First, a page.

Include positive depictions of people with disabilities in your promotion materials along with other diverse groups. Provide a diversity statement clearly noting that diverse volunteers such as people of color, LGBTQ groups, people with disabilities, older people, and others are encouraged to apply. Outreach to the disability community through organizations like Mobility International USA and learn about other disability organizations under “Related Links” below.
Communicate values of inclusion and interdependence to prospective volunteers, supporters and host country partners. Include positive depictions of people with disabilities in your promotion materials, and share stories of success on your webpage. Emphasize the unique contributions that disabled volunteers will make rather than the alleged work involved in including them.
Keep in touch with alumni with disabilities. Former participants of your programs are your best advocates. They can provide guidance to enhance your inclusion efforts, unique insights about the host country that staff might not know about, and of course stories to feature in your program materials. You can also take a count of the number of people with disabilities that have participated in your program along with other diverse groups as a way of demonstrating to prospective volunteers and funders that you access the full range of skills and abilities of U.S. society.
Facilitate conversations between the individual with the disability, host country staff and the home office. The participant knows his or her disability best and can tell you:
- What equipment, services or strategies they currently use in daily life
- Which of these will be portable overseas (he or she may need to research this)
- How he or she anticipates navigating the transportation, housing, programmatic aspects, languages, and other differences in the environment abroad
Enter into these conversations with curiosity of how this could work, and a belief that it is possible. After all, people with disabilities live in every community and country worldwide, and thousands are participating in international exchanges each year.
You are an expert on the program. Share about key aspects of interest, and things that might be relevant based on what you are learning from the volunteer. Avoid jumping to evaluative conclusions which could be based in misguided assumptions.
Do not be surprised if participants don’t need accommodations. Often times people with disabilities bring their own assistive devices and require little assistance from others. Some examples of equipment that people with disabilities can bring include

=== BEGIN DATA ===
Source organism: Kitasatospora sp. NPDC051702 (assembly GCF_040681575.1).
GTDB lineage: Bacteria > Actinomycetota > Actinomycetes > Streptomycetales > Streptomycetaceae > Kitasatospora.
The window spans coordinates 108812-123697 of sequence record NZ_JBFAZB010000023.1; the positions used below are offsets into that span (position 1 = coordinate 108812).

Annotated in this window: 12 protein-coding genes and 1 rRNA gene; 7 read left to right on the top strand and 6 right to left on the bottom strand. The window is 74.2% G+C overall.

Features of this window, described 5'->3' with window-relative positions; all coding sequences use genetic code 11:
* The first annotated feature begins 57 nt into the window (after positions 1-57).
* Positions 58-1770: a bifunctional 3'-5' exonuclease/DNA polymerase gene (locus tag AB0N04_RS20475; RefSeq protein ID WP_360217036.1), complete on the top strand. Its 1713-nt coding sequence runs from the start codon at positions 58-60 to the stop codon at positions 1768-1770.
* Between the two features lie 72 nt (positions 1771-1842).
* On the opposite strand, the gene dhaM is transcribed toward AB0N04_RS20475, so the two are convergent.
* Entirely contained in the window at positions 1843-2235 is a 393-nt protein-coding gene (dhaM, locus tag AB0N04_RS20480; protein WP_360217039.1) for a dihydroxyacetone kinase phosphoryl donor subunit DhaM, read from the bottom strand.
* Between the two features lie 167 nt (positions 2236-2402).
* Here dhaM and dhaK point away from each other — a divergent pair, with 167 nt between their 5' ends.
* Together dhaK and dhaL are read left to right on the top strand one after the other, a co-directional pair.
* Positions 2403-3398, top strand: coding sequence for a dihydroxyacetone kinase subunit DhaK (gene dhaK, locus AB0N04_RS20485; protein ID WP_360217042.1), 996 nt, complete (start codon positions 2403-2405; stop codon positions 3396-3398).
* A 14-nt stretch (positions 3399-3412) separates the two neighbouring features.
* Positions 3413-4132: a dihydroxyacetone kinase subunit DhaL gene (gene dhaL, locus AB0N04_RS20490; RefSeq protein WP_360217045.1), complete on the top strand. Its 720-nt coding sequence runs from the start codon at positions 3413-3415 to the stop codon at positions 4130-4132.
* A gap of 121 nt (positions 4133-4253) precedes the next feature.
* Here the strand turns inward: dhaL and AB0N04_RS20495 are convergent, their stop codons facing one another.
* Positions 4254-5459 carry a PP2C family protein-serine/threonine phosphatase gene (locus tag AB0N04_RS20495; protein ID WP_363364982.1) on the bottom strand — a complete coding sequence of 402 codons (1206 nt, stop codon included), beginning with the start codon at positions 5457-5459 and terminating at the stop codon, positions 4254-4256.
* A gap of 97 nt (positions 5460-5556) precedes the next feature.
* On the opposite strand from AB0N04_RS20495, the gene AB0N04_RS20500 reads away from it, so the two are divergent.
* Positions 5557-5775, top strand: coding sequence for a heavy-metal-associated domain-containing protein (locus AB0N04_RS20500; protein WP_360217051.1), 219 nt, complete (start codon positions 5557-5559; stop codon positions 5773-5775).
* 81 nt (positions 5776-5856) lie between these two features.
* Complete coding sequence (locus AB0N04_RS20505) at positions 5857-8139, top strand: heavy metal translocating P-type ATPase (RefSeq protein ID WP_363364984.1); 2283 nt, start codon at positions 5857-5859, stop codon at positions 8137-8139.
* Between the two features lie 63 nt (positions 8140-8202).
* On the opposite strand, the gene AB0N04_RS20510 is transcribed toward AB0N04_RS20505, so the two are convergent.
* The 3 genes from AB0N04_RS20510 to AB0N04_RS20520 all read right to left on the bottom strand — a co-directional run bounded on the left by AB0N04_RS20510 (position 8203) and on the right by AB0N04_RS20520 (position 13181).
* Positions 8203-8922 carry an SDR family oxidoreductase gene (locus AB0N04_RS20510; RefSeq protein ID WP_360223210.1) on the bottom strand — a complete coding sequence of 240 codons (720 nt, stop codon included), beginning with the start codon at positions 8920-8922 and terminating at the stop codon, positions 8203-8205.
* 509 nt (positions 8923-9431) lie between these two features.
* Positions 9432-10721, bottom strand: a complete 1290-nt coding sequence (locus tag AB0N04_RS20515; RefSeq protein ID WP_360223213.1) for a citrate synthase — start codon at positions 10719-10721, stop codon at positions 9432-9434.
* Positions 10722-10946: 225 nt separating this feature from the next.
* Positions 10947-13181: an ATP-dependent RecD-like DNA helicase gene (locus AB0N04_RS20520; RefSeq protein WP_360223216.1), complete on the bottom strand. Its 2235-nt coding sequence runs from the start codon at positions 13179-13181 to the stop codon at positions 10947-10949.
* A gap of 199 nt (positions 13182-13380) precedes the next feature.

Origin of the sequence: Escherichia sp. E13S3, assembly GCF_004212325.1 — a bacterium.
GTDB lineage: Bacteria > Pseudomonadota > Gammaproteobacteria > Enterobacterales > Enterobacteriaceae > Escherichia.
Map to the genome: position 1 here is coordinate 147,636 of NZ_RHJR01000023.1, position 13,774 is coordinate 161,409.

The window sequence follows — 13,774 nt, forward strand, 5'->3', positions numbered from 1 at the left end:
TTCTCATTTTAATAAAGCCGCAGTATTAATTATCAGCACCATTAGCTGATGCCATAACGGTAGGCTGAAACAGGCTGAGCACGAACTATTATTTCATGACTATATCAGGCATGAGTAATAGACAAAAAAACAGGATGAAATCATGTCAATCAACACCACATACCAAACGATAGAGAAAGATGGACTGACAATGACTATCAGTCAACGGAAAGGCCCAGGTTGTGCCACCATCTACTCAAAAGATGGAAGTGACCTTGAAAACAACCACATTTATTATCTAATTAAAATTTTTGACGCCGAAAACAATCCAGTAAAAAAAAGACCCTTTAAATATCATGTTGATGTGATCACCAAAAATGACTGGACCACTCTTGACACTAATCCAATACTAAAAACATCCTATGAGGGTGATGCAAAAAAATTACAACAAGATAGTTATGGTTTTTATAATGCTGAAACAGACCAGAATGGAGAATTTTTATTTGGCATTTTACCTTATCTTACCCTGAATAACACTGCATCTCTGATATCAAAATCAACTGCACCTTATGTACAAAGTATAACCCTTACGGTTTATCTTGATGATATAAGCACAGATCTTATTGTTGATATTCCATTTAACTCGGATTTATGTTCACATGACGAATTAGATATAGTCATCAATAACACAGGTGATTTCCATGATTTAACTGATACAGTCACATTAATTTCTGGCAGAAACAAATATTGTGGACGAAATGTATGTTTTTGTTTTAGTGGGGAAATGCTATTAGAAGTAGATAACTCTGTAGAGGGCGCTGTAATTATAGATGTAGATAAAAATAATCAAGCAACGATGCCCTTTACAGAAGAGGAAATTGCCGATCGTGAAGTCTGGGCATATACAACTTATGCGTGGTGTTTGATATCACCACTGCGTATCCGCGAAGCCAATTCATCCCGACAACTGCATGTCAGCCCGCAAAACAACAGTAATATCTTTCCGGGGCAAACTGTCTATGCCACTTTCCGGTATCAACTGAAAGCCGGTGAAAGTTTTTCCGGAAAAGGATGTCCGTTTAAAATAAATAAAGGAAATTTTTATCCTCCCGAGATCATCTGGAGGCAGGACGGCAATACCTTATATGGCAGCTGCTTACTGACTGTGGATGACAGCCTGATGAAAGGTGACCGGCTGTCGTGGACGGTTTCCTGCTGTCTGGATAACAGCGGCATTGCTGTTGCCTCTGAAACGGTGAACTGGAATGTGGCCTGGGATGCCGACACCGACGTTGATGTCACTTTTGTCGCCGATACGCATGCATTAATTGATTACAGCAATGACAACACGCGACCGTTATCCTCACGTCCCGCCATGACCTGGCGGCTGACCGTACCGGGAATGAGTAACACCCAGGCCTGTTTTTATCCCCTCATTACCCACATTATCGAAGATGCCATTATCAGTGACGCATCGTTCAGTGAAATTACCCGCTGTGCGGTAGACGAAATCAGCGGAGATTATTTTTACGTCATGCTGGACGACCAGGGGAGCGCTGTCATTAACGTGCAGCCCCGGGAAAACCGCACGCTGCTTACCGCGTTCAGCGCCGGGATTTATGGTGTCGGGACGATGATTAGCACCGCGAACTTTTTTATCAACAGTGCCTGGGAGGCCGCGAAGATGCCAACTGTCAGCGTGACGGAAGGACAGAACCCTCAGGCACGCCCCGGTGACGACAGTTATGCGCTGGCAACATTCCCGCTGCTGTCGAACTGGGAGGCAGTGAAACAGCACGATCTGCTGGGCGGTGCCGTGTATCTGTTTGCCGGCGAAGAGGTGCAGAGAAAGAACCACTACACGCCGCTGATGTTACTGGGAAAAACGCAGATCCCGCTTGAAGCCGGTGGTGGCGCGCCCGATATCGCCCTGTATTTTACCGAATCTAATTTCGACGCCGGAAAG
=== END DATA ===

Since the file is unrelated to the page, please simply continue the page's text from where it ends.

- wheelchairs, scooters, walkers, or canes;
- computers with assistive software
- smart phones with assistive applications
Think broadly about the resources of the organization, its partners and the participant. Buildings with no steps can be made accessible with portable ramps, homemade wood ramps, motorcycle ramps to ramps specifically designed for wheelchair use. Furniture such as beds, tables and chairs can be adapted simply by raising or lowering them. Raise furniture by putting blocks under the legs, and lower it by shortening the legs with a handsaw. Accessible bathrooms can be fabricated with commodes, purchasable or rentable from medical equipment suppliers, they can also double as a shower chair or a seat.
Think of inventive adaptations for people with physical disabilities willing to compromise dignity for adventure’s sake.
Let Us Help
Make sure to contact our National Clearinghouse on Disability and Exchange (NCDE) staff to:
- Think through additional considerations
- Receive disability contacts in the host community or country
- Connect with other people who have had these experiences
Remember, you bring volunteers onto your program because they offer unique skills to a volunteer site such as teaching English, understanding agriculture or an ability to counsel survivors after a natural disaster. Reasonable accommodations enable these individuals to do what they came for, and their participation enhances the experience for everyone.
“As a person with a disability myself who has volunteered abroad, I often thought that asking for assistance or accommodation from my host community was an undue burden, a burden that would not be there if an able-bodied person was volunteering. I soon realized that when I asked for assistance, people within the community felt more relaxed as I was no longer viewed as this foreigner who traveled there to ‘help’ them”, Megan Smith, woman with physical disabilities who volunteered at an orphanage in Nepal.